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RealMe XT Powered By Qualcomm Snapdragon 712 Processor

                  

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Realme is cruising in India. You don’t even have to be an expert in market dynamics to know it. The reason why it’s cruising along so well in the highly competitive Indian market is also simple. Realme has been coming up with really good value for money products, and it has been doing that consistently for some time now. And even though there is some overlap between its products every now and then, almost every Realme product somehow manages to offer something unique and compelling, ultimately making a strong case for itself. 
The Realme XT is a classic example. Even though its existence is a conundrum, so much so that even Realme fails to put a ring on it, – we don’t know if it’s a successor to the Realme X or the Realme 5 Pro or something else entirely - the Realme XT stands its ground, and rather firmly at that, on the back of not one but two unique and compelling aspects. Design and cameras.  
On the inside – and even on the outside to an extent – the Realme XT is equal parts Realme X and Realme 5 Pro, and both these phones are terrific value for money. So theoretically speaking, the Realme XT should offer as much, if not more. And it does, making it quite an attractive proposition. But, does it offer more against the competition? Let’s find out. 
Design and build quality 
Realme has been making good-looking almost glass-like phones for a while now. But almost glass-like isn’t glass. Which is something that competition, aka Xiaomi, has been doing for some time now. The Realme XT is Realme’s first glass phone to counter that. And it’s no toughened glass phone either. The Realme XT uses Corning Gorilla Glass 5 on the front as well as on the back – the outer frame is made of polycarbonate. 
The effect of glass is obvious. The Realme XT is undeniably the most premium-looking phone that Realme has ever made. What’s surprising to me is how Realme has been able to contain the Realme XT’s physical dimensions despite all that glass – the phone’s just 8.6mm in thickness and weighs in at 183 grams. That’s almost as much as the all-plastic Realme 5 Pro.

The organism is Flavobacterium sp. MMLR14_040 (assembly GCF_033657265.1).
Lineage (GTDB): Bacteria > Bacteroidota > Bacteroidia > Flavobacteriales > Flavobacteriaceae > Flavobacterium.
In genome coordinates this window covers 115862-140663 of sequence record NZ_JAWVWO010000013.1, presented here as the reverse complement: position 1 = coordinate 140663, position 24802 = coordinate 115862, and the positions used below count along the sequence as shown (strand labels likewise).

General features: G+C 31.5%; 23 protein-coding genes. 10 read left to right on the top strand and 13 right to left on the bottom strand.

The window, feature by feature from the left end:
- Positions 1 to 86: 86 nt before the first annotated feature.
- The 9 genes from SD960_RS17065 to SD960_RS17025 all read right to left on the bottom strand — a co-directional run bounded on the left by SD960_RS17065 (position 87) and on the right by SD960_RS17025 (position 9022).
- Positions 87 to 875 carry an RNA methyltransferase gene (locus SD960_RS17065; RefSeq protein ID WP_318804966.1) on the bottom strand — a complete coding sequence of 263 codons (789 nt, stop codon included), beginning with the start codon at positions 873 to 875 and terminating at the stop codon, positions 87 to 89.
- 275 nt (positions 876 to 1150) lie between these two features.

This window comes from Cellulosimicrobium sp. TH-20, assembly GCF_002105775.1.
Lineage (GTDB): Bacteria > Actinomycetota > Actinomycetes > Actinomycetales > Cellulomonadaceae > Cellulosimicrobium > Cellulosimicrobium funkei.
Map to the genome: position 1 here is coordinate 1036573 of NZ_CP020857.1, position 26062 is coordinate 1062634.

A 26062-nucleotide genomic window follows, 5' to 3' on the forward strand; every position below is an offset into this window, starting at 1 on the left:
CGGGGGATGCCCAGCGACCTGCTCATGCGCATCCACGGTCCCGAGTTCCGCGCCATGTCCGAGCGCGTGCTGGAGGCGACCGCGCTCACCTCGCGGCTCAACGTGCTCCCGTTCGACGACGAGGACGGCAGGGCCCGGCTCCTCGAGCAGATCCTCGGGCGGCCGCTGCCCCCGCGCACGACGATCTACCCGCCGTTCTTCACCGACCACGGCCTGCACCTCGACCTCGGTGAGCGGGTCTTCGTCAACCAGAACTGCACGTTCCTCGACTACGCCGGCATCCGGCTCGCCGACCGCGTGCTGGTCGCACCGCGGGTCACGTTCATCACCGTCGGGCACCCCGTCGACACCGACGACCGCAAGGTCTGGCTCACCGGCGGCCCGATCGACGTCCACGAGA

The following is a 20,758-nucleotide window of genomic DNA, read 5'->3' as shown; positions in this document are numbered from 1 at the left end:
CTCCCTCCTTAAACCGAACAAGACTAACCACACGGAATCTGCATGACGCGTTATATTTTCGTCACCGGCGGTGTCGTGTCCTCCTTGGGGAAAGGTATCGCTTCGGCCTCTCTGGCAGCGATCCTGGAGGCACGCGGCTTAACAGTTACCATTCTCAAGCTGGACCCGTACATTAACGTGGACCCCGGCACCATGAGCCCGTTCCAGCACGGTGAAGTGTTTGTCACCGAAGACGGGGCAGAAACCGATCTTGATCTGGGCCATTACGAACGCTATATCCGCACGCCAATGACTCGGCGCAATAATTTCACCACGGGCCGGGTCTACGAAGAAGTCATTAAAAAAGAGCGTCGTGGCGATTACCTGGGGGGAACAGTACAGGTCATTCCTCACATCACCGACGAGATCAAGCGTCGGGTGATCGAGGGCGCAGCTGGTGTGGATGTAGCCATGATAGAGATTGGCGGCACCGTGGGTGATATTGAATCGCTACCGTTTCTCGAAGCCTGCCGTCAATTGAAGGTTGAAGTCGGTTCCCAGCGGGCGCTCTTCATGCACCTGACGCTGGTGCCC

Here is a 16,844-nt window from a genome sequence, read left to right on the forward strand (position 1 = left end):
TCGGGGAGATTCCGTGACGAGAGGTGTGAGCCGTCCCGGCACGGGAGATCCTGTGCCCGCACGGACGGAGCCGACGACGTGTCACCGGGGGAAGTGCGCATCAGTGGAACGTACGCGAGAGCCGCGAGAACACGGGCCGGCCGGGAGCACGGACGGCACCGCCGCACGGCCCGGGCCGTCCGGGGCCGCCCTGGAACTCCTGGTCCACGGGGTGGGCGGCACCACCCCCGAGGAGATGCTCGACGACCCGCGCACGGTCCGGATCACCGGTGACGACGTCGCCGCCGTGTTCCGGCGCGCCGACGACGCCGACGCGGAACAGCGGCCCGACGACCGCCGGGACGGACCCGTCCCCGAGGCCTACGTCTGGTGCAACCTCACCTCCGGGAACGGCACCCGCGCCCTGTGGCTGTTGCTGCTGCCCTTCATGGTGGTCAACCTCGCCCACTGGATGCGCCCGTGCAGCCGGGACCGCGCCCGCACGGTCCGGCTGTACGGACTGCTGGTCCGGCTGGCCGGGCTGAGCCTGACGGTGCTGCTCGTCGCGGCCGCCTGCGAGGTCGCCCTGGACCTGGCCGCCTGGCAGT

The all-round design of the back is very reminiscent of the Realme X, but yes there’s more depth to it – Realme is calling it 3D hyperbola design. The phone is available in two color options, Pearl Blue and Pearl White. The latter’s the one to go for and you can take my word for it. 
Display 
There are two big takeaways here - 
-- The Realme XT has a large 6.4-inch 1080p+ Super AMOLED display with a waterdrop-style notch - Realme claims a screen-to-body ratio of a 91.9 per cent on this one. 
-- The Realme XT ditches a conventional fingerprint scanner for an optical in-display solution. 
Now, to have both these features in a phone that starts at Rs 15,999 is quite an accomplishment in itself but having them to work like a charm is an even more impressive feat. It won’t be wrong to say that the Realme XT has one of the best displays in and around its price point.  
It gets plenty bright and viewing angles are quite good too. Colours are nice and punchy - even unrealistically so, at times. The overall tone edges slightly towards the warmer side but you can always change that from the settings as per your preference. The display of the Realme XT is not HDR-certified like the Redmi Note 8 Pro but there’s Widevine L1 support out-of-the-box.  
The optical in-display fingerprint scanner that sits at the bottom of the screen is fast and accurate.   
Performance and battery life 
Like the Realme 5 Pro, the Realme XT is also powered by a Qualcomm Snapdragon 712 processor. Even though the Snapdragon 712 is technically next-gen hardware, it’s not very different from last year’s Snapdragon 710 – the same processor that powers the Realme X. The Snapdragon 712 is based on the same 10nm manufacturing process and 8x Qualcomm Kryo 360 CPU cores – it has the same Adreno 616 GPU as well. The only difference worth talking about really is the Snapdragon 712’s slightly higher clock speed (2.3GHz over 2.2GHz in the Snapdragon 710). 
Technicalities aside, here’s what’s important though – Qualcomm says the Snapdragon 712 is 10 per cent faster that the Snapdragon 710 and it is better suited for mobile gaming. Because that’s what every budget phone is aspiring to do today – playing PUBG at high settings.  
So, let’s just start with that. The Realme XT can handle almost every GPU-intensive game (including PUBG at high settings) you throw at it well with minimal or no frame rate drops (most of the time) and it does this without breaking a sweat – also, it runs cool most of the time, unless you’re really stress testing it. And even then, the phone’s quick to cool so that’s nice. 
The Realme XT is also an efficient phone and that reflects in the phone’s outstanding battery life. The Realme XT packs a 4,000mAh battery and is easily a one-day phone for even the most demanding users. Toning things down further should get you even more. The phone also supports Oppo’s VOOC 3.0 flash charge through USB Type-C and ships with a 20W fast charger (and proprietary cable) in the box that can charge the whole thing from 0-100 per cent in around one and a half hours.